Women’s untold stories: breaking the bias

On March 8th, people come together all around the world to celebrate International Womens Day. Established by the united nations in 1972, the day is a global celebration of women’s social, economic, cultural, and political achievements. This year’s theme, #BreakTheBias, spotlights how together, we can forge women’s equality free of bias, stereotyping and discrimination. 

To celebrate, we’ve rounded up the untold stories of women who did just that. These women broke down the barriers of their time, defied expectations and showed the world why gender equality is the path to a better, more inclusive future. 

Alice Cashin 

Shortly after the outbreak of World War One, registered Nurse Alice Cashin joined Queen Alexandra’s’ Imperial Military Nursing Service Reserve (QAIMNSR) and served in Egypt. She was onboard the hospital ship, HMAS Gloucester Castle, when a German U-boat torpedoed the ship. As the ship’s matron, Alice ensured all 400 passengers, injured soldiers and nurses, were safely on lifeboats before boarding the final one herself. Once safe, she continued caring for the wounded and administering pain medication despite limited tools. 

Alice was awarded the Royal Red Cross for her services aboard the Gloucester Castle for her ‘coolness and devotion to duty, and rendering invaluable service’ and was the first Australian nurse to receive this honour. After the war, she remained in London working at the Lichfield Hospital until 1919, when she sought passage home to care for her elderly father. Alice was required to pay as a private passenger and travelled second class, unlike her male counterparts. Despite her bravery, the details of Alice’s career with the QAIMNSER were little known until recently. Her previously unmarked grave in Woronora is now watched over by a bronze statue in her full uniform.  

Shirley Colleen Smith 

Better known as ‘Mum Shirl’, Wiradjuri woman Shirley Colleen Smith was a fierce activist throughout the 20th Century. Shirley had epilepsy, and with no medication for it, the illness severely impacted her access to formal education. Instead, she was taught by her grandfather and learned to speak sixteen Aboriginal languages; despite not being able to read or write. 

Her activism was inspired by her regular visits to see her imprisoned brother Laurie. After Laurie’s release, Shirly continued to visit the other prisoners voluntarily. From there, Shirley never stopped giving. She helped establish the Aboriginal Legal Service, the Aboriginal Medical Service, and the Aboriginal Tent Embassy – to name a few. Shirley helped raise over 60 children throughout her life, improved the lives of countless disadvantaged Australians, was honoured as a member of the Order of Australia, and increased awareness for the ongoing land rights struggle.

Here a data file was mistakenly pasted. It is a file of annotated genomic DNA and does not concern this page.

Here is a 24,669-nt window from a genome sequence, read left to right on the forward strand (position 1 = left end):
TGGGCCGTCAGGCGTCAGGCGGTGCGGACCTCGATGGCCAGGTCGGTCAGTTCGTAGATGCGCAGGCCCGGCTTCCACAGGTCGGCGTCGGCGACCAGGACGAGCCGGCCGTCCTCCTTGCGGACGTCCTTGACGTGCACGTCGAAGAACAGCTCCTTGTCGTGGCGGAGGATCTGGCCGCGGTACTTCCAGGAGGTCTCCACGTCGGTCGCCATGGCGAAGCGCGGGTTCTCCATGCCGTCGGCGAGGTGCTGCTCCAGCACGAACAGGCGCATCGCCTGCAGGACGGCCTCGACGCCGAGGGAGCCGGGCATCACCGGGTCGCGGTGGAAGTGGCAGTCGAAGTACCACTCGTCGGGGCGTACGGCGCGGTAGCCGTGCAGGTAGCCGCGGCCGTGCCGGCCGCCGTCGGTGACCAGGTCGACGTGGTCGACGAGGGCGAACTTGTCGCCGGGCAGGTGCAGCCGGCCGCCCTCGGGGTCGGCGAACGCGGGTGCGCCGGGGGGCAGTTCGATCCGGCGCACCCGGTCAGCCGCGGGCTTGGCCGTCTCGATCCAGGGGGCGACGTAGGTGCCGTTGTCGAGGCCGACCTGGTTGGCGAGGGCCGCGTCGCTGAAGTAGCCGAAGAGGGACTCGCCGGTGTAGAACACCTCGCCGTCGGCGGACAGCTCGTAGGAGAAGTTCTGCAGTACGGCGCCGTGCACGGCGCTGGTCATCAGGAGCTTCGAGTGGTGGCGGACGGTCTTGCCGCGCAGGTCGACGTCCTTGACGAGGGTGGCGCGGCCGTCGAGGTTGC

Sophia Lousia Jex-Blake 

In 1848, when she was just eight years old, Sophia Louisa Jex-Blake secured a job as a mathematics tutor. Her father, appalled by the idea, would not allow her to be paid. 

Years later, she published the essay ‘Medicine as a Profession for Women’, advocating for English medical schools to accept women. Joined by six other women (the Edinburgh Seven), Sophia and her peers appeared before the Edinburgh University court. Their submission was successful, making Edinburgh the first University in Britain to accept women. Four years later, despite passing their degrees, the same court decided the women (unlike their male counterparts) could not be granted medical degrees. 

The following year, Sophia took her career to London, founding the London School of Medicine for Women. Enrolled as a student herself, while acting as the Schools’ secretary, the women were taught by eminent male lecturers. In 1876, her campaigning led to legislation permitting women in Britain to accept medical degrees and receive licenses to practice medicine. She practised medicine privately, founding the Edinburgh Hospital and Dispensary for Women and Children and the Edinburgh School of Medicine for Women. Sophia and the other Edinburgh Seven were finally allowed to graduate in 2019 on the 150th anniversary of their enrolment.